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8 African Products Featured At Cost Plus World Market
Tea plantation in Kericho, Kenya. Photo: Nation Media Group/theeastafrican.co.ke
Cost Plus World Market has been in business since the late 1950s, with its first location on Fisherman’s Wharf in San Francisco. The company got its name when the founder, William Amthor, sold some imported wicker furniture for “cost plus 10 percent.” The company’s unofficial mission statement talks about constantly refreshing products in the store to keep customers enticed and stocking a diverse spread of items from over 50 countries worldwide.
The company has 259 stores around the U.S. Customers go there to find something they can’t find elsewhere. Many of the company’s African products meet that perfect intersection of exotic but practical. Here are 8 African products featured at Cost Plus World Market.
Kavango giraffe carvers
Cost Plus World Market works with a tribe in the Kavango region of Namibia to source these wooden giraffe figurines. Each giraffe is hand carved from a single piece of wood that the tribe members collect from the banks of the Kavango River. After the giraffes are carved, the women of the tribe sand and polish them to prepare them for sale. Each giraffe varies slightly in size and shape since each one is made by hand from non-uniform pieces of wood. Woodcarving is an important local industry in the Kavango region, according to Namibiatravel.com.
Red soapstone message of love hearts
World Market merchants travel to the Tabaka Hills in Kenya to pick up these love tokens. The Tabaka Hills are home to the Kissi/Gusii community, a group that is known for handcrafting stunning pieces of jewelry, decorative art, and home goods out of a type of soapstone found in this region, according to Karibunicottages.com. The messages of love come in sets of three, according to Worldmarket.com.
Kenya AA Coffee
Kenya AA refers to a special Arabica coffee bean grown in Kenya that yields very large beans. Large beans play a factor in the quality of the coffee, which is why this type is highly sought after. The coffee is some of the finest in the world and grows between 4,900 and 6,800 feet of elevation on volcanic soil, according to Coffeeeam.com. The resulting coffee has notes of flowers and berries and is highly acidic. WorldMarket.com sells sets of six bags of this coffee.
Zhena’s Gypsy Tea
Zhena’s Gypsy Mint Rose Loose Leaf Tea is made with Egyptian peppermint, which helps digestion, promotes relaxation and enhances focus. The flavor produces a calming effect, according to Zhenas.com. WorldMarket.com sells a loose leaf variety that is organic and fair trade. The tea also comes with a bamboo spoon and is packaged in a reusable glass jar.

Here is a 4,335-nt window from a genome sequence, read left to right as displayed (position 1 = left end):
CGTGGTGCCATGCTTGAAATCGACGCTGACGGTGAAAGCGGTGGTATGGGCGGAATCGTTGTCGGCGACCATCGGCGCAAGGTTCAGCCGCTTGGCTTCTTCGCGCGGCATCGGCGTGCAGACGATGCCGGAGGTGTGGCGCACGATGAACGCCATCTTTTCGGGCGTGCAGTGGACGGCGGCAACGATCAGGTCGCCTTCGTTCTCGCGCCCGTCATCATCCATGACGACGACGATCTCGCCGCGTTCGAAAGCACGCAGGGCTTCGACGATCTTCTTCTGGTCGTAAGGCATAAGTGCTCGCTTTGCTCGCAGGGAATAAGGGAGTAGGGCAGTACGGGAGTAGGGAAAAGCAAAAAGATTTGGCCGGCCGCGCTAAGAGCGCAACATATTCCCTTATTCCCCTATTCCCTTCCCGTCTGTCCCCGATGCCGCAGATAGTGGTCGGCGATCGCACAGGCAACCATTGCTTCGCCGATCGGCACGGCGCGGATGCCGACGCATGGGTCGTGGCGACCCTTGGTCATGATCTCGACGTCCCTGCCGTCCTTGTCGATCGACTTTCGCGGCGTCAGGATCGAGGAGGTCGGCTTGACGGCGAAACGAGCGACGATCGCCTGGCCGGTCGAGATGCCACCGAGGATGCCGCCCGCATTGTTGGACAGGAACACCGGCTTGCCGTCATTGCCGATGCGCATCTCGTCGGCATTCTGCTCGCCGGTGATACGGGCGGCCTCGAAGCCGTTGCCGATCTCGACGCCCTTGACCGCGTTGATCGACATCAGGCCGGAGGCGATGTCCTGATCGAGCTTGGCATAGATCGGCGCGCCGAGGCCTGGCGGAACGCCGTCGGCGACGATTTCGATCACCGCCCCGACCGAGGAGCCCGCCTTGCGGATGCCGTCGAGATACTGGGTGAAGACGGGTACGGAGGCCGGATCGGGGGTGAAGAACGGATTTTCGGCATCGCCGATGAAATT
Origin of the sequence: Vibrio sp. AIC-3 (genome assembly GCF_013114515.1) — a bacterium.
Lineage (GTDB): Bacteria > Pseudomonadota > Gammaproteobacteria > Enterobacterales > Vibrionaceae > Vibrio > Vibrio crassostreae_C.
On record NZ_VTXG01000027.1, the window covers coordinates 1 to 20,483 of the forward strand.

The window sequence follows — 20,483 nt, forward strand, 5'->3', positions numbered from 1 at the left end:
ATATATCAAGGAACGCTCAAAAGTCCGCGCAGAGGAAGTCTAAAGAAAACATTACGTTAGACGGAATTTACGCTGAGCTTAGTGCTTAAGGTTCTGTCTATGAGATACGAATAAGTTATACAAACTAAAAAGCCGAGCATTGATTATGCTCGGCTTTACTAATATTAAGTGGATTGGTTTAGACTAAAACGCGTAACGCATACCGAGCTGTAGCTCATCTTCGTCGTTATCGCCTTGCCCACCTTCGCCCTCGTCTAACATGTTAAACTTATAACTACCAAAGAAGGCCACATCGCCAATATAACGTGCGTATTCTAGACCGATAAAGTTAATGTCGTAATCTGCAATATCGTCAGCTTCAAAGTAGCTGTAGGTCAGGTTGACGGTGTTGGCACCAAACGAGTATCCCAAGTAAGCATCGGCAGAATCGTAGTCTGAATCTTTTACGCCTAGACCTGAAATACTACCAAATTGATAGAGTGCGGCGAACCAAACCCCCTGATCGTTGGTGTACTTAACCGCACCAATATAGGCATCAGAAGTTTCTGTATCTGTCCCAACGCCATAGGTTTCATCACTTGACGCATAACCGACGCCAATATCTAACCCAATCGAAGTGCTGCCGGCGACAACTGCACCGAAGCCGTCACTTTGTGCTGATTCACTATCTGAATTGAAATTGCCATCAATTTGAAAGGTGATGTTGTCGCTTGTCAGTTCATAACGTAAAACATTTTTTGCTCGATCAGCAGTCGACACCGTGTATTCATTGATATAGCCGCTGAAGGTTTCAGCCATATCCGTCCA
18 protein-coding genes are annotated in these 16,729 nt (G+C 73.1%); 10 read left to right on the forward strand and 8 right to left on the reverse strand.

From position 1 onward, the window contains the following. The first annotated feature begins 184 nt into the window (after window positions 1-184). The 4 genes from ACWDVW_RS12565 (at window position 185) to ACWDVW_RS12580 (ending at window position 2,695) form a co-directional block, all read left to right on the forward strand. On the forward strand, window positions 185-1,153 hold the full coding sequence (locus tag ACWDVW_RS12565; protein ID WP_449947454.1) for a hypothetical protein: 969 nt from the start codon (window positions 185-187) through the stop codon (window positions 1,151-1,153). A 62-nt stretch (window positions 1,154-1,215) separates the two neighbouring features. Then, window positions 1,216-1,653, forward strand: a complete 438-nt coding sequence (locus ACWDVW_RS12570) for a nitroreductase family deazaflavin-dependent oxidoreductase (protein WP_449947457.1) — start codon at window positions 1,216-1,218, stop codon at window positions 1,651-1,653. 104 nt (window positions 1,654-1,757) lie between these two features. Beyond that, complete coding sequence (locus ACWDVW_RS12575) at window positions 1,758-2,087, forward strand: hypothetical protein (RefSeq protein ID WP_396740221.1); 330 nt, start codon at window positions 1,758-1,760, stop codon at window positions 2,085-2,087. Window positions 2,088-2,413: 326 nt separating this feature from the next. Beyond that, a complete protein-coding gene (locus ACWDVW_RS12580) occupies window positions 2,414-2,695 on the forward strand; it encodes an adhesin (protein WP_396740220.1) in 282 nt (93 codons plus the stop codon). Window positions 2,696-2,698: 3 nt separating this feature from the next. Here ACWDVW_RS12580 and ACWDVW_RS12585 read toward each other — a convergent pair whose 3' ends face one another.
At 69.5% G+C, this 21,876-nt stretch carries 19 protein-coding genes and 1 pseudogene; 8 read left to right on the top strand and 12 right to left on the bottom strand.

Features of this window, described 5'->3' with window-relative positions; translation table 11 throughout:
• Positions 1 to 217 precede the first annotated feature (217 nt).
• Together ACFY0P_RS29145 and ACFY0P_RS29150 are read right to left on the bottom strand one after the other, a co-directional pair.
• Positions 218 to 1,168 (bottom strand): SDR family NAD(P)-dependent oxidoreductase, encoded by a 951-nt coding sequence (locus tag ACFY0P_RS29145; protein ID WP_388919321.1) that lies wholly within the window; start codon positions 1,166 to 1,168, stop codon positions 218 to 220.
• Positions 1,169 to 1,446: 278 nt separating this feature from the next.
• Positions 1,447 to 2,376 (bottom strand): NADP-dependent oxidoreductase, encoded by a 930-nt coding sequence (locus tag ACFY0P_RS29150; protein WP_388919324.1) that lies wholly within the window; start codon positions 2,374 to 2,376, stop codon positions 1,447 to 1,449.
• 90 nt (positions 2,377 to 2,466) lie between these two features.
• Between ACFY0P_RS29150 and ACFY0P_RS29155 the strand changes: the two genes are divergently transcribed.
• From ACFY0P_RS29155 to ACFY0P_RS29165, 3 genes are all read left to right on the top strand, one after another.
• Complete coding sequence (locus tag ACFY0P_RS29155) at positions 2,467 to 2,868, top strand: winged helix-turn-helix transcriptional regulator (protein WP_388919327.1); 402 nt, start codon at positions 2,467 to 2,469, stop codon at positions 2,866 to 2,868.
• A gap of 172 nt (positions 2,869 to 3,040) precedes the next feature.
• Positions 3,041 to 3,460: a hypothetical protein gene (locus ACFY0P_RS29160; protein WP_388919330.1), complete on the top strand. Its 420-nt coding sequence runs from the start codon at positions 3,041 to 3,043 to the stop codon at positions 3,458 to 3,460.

Moroccan Tea Glasses
These vibrant and decorative glasses are made in Morocco and feature a traditional Moroccan design. In Morocco, drinking tea is a way of life and inviting someone to enjoy a cup of tea with you is is an invitation to witness and participate in an important part of the culture, says Partaste.com. As such, the ritual of drinking tea is a very visual one, and Moroccans serve tea in glasses fit for more expensive beverages. WorldMarket.com sells glasses in sets of six in assorted colors.
Mustapha’s Preserved Lemon Confit
Lemons and salt are staples in the Moroccan diet, and in lemon confit, they come together to make a delicious addition to any lamb or couscous dish. The owner of Mustapha’s grew up in Morocco and shares his passion for his homeland’s cuisine with the rest of the world through Mustaphas.com. His lemon confit uses Beldi lemons, which are slightly sweet and incredibly fragrant. WorldMarket.com sells 12.4-ounce jars of this treat for $6.
Ambessa Safari Breakfast Tea
Ethiopian chef Marcus Samuelsson partnered with famous tea company Harney & Sons to create the Ambessa tea collection. At WorldMarket.com you can pick up the Safari Breakfast blend made from African black teas. Every blend in the collection is a reflection of Samuelsson’s own journey as well as his “passion for worldwide foodways and culinary creativity,” says Harney.com. On the Harney website a small disc with five tea sachets costs $4. On WorldMarket.com, a tub with 20 tea packets is $4.49.
Pomula Wine Spritz
Pomula Wine Spritz features the succulent marula fruit which grows in sub-Saharan plains of Africa for a few weeks each year. The wine spritzer combines marula with pomegranate and white wine for a refreshing aperitif made in South Africa. The line offers other varieties, too, like passion fruit spritzer and a moscato. This product is only available in store and at select locations, but you can sign up for in-stock alerts for it on WorldMarket.com.
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